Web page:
Sara Scherr is an economist and head of Ecoagriculture Partners. She wrote an article on agriculture and climate change in this year’s State of the World book by the Worldwatch Institute. Ms. Scherr says changing the way we farm could be one of the least painful and most effective ways of cutting emissions.

SCHERR: One of the most interesting tidbits of knowledge that I learned in the past year is that if you take a cow and a calf in beef production in one of our intensive feedlot systems here in the U.S., that that pair of animals actually emits more in a year than a midsized car in terms of greenhouse gas emissions.

CURWOOD: So, you could either drive an electric car or quit eating meat. Is that what you’re telling me?

SCHERR: Well quit eating meat or make sure that you eat meat from kind of a sustainable live stock production system.

CURWOOD: How could one make a sustainable meat production that wouldn’t add to climate change?


SCHERR: Well, so much of the world’s annual crop production is used to feed cattle. And a lot of that could be substituted for by returning to having animals instead graze on pasture. And if you have perennial pastures, long lived grasses, you can actually produce very high levels of meat and dairy production without having to depend upon the use of a lot of grain. Apart from what they eat, one of the big problems for livestock is actually the gases that they produce in their stomach and the manure and waste that they produce because those are very full of a particularly powerful greenhouse gas called methane. So there’s a number of approaches that are being used to try to reduce those. One of them is trying to use the manure in clever ways, by actually using the manures and the other wastes from livestock as a source of biogas. So we have a lot of really – you know thousands and thousands of farms around the world heating their buildings with the waste that came out of their live stock production.

CURWOOD: How does tilling the soil increase CO2 emissions and what is no till agriculture anyway?

SCHERR: Well, if you look at all the different places that carbon is stored in the world, it turns out that the third most important sink is actually the world’s soils. And the process of conventional agricultural tillage, where you take a plow or other implements and turn the soil around at the beginning of the cropping season – actually every time you do that, you release a large amount of carbon from the soils. So one of the things that’s been developed in modern agricultural systems over the last couple of decades is something that’s called minimum tillage or even no till systems that really try to not turn the soil around very much. They manage soil quality and they manage the weed problem through other kinds of methods that don’t require turning that soil around.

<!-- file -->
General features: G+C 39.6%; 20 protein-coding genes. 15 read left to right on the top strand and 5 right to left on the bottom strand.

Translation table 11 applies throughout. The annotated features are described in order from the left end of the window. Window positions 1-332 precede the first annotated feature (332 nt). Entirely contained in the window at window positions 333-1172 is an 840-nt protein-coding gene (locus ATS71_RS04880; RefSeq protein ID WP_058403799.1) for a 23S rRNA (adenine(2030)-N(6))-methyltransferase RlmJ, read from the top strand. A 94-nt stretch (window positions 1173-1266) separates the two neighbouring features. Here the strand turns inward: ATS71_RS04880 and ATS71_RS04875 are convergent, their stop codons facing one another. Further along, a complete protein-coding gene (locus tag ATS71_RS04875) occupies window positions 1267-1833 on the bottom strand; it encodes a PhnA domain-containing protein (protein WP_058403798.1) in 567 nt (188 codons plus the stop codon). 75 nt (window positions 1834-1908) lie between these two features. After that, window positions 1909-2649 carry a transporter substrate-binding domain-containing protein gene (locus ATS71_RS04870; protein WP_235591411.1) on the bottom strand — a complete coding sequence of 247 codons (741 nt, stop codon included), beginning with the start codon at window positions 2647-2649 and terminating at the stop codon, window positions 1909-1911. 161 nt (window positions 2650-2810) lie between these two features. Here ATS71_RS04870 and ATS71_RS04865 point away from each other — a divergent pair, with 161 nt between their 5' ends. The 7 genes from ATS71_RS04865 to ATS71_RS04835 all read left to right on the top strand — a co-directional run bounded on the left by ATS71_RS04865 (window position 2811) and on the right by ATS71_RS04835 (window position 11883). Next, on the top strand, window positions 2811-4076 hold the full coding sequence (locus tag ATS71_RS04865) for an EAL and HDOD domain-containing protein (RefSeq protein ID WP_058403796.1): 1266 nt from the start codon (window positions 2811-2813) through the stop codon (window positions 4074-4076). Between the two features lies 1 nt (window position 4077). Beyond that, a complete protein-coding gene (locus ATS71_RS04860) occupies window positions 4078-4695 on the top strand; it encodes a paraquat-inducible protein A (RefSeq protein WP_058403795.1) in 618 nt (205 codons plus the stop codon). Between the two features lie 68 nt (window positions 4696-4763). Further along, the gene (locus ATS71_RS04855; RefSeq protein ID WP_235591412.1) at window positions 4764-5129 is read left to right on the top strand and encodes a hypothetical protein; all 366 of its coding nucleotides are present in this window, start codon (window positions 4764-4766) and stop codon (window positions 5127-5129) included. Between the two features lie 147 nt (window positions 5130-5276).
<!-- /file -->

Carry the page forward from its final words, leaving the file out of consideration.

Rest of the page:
Agroforestry—combining trees and shrubs with crop and livestock production—is important for smallholder farming in Nepal.
Photo: (Photo: Sajal Sthapit)

CURWOOD: How does no till agriculture affect crop production? I mean, we’ve got more and more people coming into the world. Obviously that means more and more mouths to feed. The way that we farm, we do this –right – because we want bigger and better harvests. How can we do that with no till agriculture?

SCHERR: Well, I think this is the exciting thing about what’s going on right now in terms of the reconsideration of how we do agriculture production, because actually a lot of the things that we do, that cost money and cause environmental damage actually don’t contribute that much to agricultural production. So a lot of the no till systems and low till systems farmers like a great deal because they can produce just as food with them for a lot less cost. So it’s a win for the environment, a win for farmers and a win for food production.

CURWOOD: Of course climate change is not only affected by agriculture. It works the other way around. I mean climate change is gonna have a big effect on agriculture. So, how do the techniques that you’re talking about help farmers prepare for the warmer temperatures that are coming?

SCHERR: One of the advantages of the approaches for mitigating climate, which is to get more organic matter in your soils, is that those kinds of activities actually make the farming system much more resilient. High organic matter soils actually hold water better. So that if you start having much more erratic rainfall they’re going to be less susceptible to loss of the harvest. The other things is you’re gonna have more diversity within the farming system, in terms of different kinds of plants and different kinds of products. And that’s going to reduce the risks to farmers of climate that can’t be predicted.

CURWOOD: So how then does the world encourage these agricultural techniques?